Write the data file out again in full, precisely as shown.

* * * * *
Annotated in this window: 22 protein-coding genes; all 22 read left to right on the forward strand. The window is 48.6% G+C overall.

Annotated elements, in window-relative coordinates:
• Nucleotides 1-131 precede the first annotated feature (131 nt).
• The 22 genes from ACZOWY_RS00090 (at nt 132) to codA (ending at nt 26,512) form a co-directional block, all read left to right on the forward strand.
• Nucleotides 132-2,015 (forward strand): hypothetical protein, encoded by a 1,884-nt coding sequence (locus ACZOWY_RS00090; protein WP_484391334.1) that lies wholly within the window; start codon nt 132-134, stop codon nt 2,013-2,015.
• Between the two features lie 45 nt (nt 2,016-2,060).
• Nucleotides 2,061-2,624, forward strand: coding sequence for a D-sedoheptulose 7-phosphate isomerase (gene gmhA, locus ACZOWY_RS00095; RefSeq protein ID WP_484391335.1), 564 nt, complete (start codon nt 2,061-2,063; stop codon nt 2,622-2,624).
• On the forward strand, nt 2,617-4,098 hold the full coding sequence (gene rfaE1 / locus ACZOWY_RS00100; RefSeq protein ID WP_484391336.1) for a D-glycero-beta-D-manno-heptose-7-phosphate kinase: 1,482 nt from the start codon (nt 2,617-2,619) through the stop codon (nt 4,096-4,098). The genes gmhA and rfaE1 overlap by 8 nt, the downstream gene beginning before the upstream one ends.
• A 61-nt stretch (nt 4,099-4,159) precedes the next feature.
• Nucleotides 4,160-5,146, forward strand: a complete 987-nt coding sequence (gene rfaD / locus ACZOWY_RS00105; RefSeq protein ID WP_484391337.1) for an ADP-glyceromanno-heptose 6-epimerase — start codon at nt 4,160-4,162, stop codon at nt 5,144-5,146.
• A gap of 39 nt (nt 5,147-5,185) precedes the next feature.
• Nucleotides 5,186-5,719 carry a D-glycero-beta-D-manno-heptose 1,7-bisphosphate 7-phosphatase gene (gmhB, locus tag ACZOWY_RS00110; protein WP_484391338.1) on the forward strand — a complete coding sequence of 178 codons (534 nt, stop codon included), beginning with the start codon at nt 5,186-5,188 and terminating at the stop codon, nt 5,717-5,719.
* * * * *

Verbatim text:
Annotated in this window: 22 protein-coding genes; all 22 read left to right on the forward strand. The window is 48.6% G+C overall.

Annotated elements, in window-relative coordinates:
• Nucleotides 1-131 precede the first annotated feature (131 nt).
• The 22 genes from ACZOWY_RS00090 (at nt 132) to codA (ending at nt 26,512) form a co-directional block, all read left to right on the forward strand.
• Nucleotides 132-2,015 (forward strand): hypothetical protein, encoded by a 1,884-nt coding sequence (locus ACZOWY_RS00090; protein WP_484391334.1) that lies wholly within the window; start codon nt 132-134, stop codon nt 2,013-2,015.
• Between the two features lie 45 nt (nt 2,016-2,060).
• Nucleotides 2,061-2,624, forward strand: coding sequence for a D-sedoheptulose 7-phosphate isomerase (gene gmhA, locus ACZOWY_RS00095; RefSeq protein ID WP_484391335.1), 564 nt, complete (start codon nt 2,061-2,063; stop codon nt 2,622-2,624).
• On the forward strand, nt 2,617-4,098 hold the full coding sequence (gene rfaE1 / locus ACZOWY_RS00100; RefSeq protein ID WP_484391336.1) for a D-glycero-beta-D-manno-heptose-7-phosphate kinase: 1,482 nt from the start codon (nt 2,617-2,619) through the stop codon (nt 4,096-4,098). The genes gmhA and rfaE1 overlap by 8 nt, the downstream gene beginning before the upstream one ends.
• A 61-nt stretch (nt 4,099-4,159) precedes the next feature.
• Nucleotides 4,160-5,146, forward strand: a complete 987-nt coding sequence (gene rfaD / locus ACZOWY_RS00105; RefSeq protein ID WP_484391337.1) for an ADP-glyceromanno-heptose 6-epimerase — start codon at nt 4,160-4,162, stop codon at nt 5,144-5,146.
• A gap of 39 nt (nt 5,147-5,185) precedes the next feature.
• Nucleotides 5,186-5,719 carry a D-glycero-beta-D-manno-heptose 1,7-bisphosphate 7-phosphatase gene (gmhB, locus tag ACZOWY_RS00110; protein WP_484391338.1) on the forward strand — a complete coding sequence of 178 codons (534 nt, stop codon included), beginning with the start codon at nt 5,186-5,188 and terminating at the stop codon, nt 5,717-5,719.